Students say goodbye to classroom village, transition into Academic Center

One+wall+of+the+village+bridge%2C+filled+with+extra+boxes+from+the+classrooms.+Honor+Education+Council+organized+an+activity+where+students+could+write+reflections+about+the+village+and+the+new+building+on+the+walls+of+the+bridge.+
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Students say goodbye to classroom village, transition into Academic Center

One wall of the village bridge, filled with extra boxes from the classrooms. Honor Education Council organized an activity where students could write reflections about the village and the new building on the walls of the bridge.

One wall of the village bridge, filled with extra boxes from the classrooms. Honor Education Council organized an activity where students could write reflections about the village and the new building on the walls of the bridge.

Photo credit: Thea Leimone

One wall of the village bridge, filled with extra boxes from the classrooms. Honor Education Council organized an activity where students could write reflections about the village and the new building on the walls of the bridge.

Photo credit: Thea Leimone

Photo credit: Thea Leimone

One wall of the village bridge, filled with extra boxes from the classrooms. Honor Education Council organized an activity where students could write reflections about the village and the new building on the walls of the bridge.

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Students filed into the hallways and staircases of the Diana Meehan building on April 29 as the smell of new paint and concrete filled the classrooms. From that day on, the classroom village was no longer in use.

Freshman Briana Gonzalez said she does not miss the classroom village.

“I really like the new building,” she said. “I think it does a great job of facilitating a good learning environment for everyone and it provides a lot more opportunities.”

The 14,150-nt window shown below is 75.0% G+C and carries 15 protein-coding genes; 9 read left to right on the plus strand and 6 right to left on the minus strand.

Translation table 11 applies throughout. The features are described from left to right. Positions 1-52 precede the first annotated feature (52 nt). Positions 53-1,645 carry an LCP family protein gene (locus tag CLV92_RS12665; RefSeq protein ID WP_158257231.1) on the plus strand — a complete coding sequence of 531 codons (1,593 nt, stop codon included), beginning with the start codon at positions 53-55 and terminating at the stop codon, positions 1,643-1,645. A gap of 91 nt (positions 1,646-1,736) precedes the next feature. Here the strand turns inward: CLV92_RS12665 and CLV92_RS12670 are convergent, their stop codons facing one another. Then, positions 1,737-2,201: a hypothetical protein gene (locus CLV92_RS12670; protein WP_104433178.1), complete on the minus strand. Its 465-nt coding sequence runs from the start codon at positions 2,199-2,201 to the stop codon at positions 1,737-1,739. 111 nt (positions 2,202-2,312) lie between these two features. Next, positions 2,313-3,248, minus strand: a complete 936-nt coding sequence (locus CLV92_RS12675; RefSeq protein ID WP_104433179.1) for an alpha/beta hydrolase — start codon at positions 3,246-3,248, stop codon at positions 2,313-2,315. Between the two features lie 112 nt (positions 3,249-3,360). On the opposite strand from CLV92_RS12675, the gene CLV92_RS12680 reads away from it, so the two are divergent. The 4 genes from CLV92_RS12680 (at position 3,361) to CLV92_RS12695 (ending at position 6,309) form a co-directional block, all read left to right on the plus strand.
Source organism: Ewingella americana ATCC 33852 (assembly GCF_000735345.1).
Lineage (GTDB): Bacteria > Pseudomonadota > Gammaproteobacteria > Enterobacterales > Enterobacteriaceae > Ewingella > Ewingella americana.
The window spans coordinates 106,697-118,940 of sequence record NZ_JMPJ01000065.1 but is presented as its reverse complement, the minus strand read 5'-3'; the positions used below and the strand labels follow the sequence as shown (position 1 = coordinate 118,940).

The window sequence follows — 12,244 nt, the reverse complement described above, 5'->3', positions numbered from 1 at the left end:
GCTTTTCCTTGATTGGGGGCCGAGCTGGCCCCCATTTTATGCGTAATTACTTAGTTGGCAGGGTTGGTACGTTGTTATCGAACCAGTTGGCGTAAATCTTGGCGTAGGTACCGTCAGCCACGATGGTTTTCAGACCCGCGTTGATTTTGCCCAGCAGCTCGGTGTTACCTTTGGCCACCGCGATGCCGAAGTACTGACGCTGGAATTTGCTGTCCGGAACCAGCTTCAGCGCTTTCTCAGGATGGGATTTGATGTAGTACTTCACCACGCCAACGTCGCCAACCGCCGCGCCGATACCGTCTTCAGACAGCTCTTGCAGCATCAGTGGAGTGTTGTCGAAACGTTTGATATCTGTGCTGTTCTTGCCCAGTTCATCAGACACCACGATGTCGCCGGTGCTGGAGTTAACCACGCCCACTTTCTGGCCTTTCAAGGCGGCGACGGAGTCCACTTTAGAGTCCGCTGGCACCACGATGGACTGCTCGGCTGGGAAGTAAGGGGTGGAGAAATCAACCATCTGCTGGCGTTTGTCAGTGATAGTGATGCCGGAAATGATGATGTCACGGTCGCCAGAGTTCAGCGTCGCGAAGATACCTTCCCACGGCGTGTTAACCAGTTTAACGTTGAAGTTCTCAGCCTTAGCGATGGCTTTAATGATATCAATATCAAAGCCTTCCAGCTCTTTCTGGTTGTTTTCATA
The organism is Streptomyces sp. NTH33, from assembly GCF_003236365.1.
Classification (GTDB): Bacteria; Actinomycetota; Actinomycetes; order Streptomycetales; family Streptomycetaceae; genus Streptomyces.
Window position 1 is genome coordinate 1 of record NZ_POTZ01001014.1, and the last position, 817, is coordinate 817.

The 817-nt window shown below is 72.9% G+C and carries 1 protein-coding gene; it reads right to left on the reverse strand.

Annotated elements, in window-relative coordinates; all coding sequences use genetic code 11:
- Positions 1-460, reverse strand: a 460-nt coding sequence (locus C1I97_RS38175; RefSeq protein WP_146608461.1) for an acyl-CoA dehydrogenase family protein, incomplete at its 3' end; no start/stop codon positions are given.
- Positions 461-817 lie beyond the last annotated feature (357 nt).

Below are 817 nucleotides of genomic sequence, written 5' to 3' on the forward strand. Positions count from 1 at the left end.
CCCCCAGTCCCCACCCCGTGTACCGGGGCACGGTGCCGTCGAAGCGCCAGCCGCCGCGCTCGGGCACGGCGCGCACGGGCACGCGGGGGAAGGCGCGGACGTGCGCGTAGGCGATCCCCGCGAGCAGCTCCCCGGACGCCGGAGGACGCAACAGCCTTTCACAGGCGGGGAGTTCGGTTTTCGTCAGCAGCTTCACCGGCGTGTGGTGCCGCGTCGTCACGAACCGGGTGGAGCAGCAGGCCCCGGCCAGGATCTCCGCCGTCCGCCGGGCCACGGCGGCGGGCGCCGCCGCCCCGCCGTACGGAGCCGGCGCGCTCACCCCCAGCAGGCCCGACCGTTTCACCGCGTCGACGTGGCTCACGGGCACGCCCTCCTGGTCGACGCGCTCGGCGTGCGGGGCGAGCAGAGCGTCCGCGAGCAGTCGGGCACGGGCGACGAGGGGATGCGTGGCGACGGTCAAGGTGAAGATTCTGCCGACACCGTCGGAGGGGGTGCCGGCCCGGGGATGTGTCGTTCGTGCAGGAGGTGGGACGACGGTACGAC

Jordanna Wachler ’24 also said the building is a great learning space and she enjoys the variety of spaces where students can eat lunch.

“My favorite space is probably the amphitheater because there are so many different places you can sit, and you can be in a new space every single day while still staying in the amphitheater,” Wachler said.

This was both Wolf’s and Wachler’s first year at Archer, so the village and the original building are the only learning spaces they have experienced. Wachler, Wolf and sophomore Amber Calvert-Jones agreed that they were sad to leave the village.

“I didn’t expect to miss the village — I kind of hated it — but now I miss it,” Calvert-Jones said.  

Calvert-Jones’ favorite classroom is math teacher Leila Chakravarty’s room, but she agrees with Walcher, Wolf and senior Ruby Colby that the courtyard amphitheater is one of her favorite spaces.

 “I like the new building,” Calvert-Jones said. “I kind of miss the village for some reason because the classrooms are more homey.”

As students and teachers continue to adjust and explore the new building, the doors to the village will remain closed, though students did get to draw and write on the bridge walls as a final goodbye.

“There was a certain sense of camaraderie that the village created just because everything was in one space in pods, but no — I don’t miss the classrooms,” Colby said.

Colby said she didn’t actually think she would ever get to spend time in the new building before she graduated, but that it’s “cool” and looks very similar to the plans and photos for the building that she was shown.

“It’s hard, because I’m getting really used to the building, and I enjoy being here, and it’s like, ‘Darn, I wish I had this for the last six years,’” she said. “But then I think about the middle schoolers who are going to get to have it for their entire Archer career, and that makes me really happy.” 

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